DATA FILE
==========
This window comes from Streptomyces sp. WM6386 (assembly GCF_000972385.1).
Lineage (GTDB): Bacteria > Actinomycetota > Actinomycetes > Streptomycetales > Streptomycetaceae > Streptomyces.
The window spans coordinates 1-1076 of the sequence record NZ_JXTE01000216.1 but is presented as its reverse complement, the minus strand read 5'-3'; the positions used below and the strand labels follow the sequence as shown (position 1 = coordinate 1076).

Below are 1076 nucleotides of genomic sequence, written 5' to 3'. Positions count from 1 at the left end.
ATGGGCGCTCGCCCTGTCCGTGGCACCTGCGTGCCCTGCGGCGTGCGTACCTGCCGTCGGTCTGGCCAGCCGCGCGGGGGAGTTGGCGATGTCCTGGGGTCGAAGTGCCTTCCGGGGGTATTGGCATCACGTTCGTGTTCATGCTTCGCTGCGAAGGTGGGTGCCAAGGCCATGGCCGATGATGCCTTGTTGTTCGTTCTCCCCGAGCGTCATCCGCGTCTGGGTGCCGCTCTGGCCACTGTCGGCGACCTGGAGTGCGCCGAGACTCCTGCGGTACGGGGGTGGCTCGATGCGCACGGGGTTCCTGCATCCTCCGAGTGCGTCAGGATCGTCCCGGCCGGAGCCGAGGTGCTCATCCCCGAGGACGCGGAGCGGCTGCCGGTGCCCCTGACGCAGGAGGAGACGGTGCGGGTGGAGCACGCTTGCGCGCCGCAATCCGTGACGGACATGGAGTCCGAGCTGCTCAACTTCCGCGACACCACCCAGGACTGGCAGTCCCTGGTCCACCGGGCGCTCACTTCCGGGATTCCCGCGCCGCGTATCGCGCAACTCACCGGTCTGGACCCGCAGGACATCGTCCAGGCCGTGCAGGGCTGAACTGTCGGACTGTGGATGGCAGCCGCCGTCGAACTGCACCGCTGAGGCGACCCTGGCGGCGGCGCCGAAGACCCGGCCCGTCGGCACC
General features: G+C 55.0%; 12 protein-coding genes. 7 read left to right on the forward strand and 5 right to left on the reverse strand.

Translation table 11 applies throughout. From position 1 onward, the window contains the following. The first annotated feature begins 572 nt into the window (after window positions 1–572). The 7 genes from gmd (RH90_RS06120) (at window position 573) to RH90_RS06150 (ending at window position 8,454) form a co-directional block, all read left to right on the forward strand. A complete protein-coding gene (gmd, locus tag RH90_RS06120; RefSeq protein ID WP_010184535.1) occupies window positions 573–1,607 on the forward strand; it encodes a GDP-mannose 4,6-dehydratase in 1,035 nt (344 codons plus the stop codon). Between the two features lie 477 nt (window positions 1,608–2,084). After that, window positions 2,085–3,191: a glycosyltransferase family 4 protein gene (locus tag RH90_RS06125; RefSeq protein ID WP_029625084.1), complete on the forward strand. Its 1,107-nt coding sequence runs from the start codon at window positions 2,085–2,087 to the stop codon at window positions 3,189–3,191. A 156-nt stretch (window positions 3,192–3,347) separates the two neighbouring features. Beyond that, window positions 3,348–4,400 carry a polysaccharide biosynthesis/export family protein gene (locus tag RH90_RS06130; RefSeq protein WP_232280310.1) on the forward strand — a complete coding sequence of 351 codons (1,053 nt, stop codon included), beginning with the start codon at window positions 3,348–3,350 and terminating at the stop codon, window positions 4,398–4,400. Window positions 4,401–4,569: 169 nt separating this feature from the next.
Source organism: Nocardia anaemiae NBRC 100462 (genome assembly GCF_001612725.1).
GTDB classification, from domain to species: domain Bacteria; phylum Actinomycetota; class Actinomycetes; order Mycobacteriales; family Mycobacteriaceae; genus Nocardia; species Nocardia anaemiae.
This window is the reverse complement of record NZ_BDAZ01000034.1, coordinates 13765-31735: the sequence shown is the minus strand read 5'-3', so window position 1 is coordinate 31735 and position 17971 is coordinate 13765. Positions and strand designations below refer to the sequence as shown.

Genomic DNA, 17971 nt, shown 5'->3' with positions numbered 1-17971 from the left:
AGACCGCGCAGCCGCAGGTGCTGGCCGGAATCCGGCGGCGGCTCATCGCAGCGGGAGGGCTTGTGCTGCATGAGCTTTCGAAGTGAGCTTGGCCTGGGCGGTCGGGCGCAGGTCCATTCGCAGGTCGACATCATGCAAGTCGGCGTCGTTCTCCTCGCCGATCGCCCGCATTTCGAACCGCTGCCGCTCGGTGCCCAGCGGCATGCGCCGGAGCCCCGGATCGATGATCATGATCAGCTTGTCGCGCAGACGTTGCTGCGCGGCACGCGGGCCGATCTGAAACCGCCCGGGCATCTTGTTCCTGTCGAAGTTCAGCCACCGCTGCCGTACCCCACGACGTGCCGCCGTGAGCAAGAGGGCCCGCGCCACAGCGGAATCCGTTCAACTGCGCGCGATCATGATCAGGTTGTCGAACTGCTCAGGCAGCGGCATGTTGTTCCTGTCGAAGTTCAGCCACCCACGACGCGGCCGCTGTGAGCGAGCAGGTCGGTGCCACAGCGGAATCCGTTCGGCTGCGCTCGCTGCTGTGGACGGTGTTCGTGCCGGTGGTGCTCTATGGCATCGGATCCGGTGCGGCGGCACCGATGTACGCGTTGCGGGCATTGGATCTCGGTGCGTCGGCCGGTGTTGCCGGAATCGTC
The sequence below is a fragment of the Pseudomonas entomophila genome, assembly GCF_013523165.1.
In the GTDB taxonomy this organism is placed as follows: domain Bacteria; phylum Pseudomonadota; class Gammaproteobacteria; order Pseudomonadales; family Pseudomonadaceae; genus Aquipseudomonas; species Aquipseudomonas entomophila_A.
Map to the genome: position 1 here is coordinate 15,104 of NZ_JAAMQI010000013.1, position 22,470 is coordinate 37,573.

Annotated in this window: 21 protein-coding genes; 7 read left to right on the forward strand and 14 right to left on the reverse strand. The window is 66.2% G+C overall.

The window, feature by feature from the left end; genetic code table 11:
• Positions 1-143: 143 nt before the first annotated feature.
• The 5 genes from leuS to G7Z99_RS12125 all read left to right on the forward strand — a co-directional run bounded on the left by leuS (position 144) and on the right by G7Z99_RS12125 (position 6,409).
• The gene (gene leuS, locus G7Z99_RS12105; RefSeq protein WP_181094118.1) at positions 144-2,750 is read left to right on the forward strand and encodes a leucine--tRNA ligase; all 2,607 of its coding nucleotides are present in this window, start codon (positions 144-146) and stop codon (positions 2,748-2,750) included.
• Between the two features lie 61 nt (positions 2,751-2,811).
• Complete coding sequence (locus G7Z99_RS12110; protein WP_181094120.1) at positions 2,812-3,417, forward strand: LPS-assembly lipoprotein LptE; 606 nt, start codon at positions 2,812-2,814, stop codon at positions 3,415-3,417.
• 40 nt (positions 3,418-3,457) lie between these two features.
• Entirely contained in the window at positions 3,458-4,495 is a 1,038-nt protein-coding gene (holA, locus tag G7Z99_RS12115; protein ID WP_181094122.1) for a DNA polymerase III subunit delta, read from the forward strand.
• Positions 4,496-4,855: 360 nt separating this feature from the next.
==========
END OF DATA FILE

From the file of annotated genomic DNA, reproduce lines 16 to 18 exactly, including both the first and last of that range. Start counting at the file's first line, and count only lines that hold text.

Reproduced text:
Annotated in this window: 21 protein-coding genes; 7 read left to right on the forward strand and 14 right to left on the reverse strand. The window is 66.2% G+C overall.

The window, feature by feature from the left end; genetic code table 11:
• Positions 1-143: 143 nt before the first annotated feature.